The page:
Magnetic Indoor Positioning

Magnetic indoor positioning involves the use of magnetometers and inertial measurement units to position pedestrians and robots in an indoor space. Most modern buildings are made of ferromagnetic materials like steel, which creates unique magnetic fields inside buildings. This principle enables positioning without any need for a building to have light or power.

Map of expectation of the magnetic field vector computed using Loomis Laboratory UGV training data and Gaussian process regression.

The Magpie dataset

In this paper, we present a publicly available dataset for the evaluation of indoor positioning algorithms that use magnetic anomalies. Our dataset contains IMU and magnetometer measurements along with ground truth position measurements that have centimeter-level accuracy. To produce this dataset, we collected over 13 hours of data (51 kilometers of total distance traveled) from three different buildings.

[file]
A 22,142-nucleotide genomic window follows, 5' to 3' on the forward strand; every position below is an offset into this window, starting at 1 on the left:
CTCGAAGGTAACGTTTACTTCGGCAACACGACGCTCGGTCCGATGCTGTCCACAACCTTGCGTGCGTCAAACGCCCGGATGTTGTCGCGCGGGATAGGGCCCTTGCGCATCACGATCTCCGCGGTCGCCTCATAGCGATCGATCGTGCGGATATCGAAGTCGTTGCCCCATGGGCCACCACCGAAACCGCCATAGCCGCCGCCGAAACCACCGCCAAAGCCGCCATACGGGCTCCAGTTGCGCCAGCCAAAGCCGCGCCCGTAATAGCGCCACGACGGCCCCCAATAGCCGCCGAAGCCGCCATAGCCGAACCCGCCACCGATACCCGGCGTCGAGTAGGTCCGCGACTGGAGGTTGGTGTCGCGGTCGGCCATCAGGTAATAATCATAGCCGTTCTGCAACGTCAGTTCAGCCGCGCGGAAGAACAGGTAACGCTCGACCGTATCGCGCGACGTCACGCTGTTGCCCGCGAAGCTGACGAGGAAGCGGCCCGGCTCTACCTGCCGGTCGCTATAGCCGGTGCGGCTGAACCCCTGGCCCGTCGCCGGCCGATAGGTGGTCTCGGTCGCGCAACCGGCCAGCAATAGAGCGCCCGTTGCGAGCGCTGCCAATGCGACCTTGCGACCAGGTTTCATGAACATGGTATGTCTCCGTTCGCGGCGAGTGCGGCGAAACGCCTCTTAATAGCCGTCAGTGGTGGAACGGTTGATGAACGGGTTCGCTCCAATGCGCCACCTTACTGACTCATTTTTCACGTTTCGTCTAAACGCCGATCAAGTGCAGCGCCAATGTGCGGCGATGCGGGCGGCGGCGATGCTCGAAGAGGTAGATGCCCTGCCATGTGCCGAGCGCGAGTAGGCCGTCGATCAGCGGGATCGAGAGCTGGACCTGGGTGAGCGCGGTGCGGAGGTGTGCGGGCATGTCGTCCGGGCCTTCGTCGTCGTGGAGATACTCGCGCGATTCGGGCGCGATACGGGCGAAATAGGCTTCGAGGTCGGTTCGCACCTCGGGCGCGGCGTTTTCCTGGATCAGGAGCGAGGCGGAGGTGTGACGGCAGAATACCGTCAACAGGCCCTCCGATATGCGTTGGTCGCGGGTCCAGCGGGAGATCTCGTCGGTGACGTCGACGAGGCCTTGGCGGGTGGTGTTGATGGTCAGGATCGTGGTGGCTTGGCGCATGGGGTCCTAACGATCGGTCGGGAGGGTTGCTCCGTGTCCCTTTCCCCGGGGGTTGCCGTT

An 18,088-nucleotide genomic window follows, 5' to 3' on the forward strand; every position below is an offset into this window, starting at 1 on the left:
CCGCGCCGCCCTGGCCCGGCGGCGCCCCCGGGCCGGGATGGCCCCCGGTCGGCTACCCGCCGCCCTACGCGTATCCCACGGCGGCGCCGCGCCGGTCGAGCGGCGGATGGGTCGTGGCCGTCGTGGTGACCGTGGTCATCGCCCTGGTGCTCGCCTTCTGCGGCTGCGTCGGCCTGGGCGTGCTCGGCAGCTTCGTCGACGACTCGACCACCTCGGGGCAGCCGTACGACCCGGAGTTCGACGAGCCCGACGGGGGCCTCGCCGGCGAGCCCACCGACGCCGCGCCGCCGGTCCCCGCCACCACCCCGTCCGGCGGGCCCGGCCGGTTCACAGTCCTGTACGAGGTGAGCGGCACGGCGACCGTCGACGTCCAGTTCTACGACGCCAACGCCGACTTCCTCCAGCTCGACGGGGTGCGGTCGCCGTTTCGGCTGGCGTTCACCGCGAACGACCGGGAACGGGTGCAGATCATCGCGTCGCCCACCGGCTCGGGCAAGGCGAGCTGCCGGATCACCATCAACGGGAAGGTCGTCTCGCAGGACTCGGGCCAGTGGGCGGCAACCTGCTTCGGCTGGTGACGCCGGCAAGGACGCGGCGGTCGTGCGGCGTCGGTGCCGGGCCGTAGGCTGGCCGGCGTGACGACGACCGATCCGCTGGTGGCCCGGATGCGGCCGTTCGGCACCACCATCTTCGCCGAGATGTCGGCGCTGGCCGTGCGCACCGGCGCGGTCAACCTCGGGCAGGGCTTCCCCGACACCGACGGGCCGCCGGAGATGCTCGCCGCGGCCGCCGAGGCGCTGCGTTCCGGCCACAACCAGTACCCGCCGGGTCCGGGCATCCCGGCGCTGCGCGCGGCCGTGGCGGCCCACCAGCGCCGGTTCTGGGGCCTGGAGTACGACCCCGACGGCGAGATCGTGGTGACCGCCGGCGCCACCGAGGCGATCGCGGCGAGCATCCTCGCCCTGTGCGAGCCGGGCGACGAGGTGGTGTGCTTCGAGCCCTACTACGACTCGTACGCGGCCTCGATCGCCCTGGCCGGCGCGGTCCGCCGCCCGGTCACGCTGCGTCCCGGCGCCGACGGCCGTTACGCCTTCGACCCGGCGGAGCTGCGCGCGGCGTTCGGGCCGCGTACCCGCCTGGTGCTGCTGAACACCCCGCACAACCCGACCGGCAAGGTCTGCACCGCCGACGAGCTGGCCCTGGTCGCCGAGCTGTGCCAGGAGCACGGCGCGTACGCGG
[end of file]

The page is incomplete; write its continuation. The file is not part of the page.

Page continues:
Experimental Evaluation of the planar assumption in magnetic positioning

Magnetic field-based indoor positioning methods often assume that the direction and magnitude of magnetic fields in buildings are invariant with height. We evaluate this assumption in this work by first analytically considering a single magnetic beam and subsequently measuring variations of the magnetic field with respect to height in two different scenes.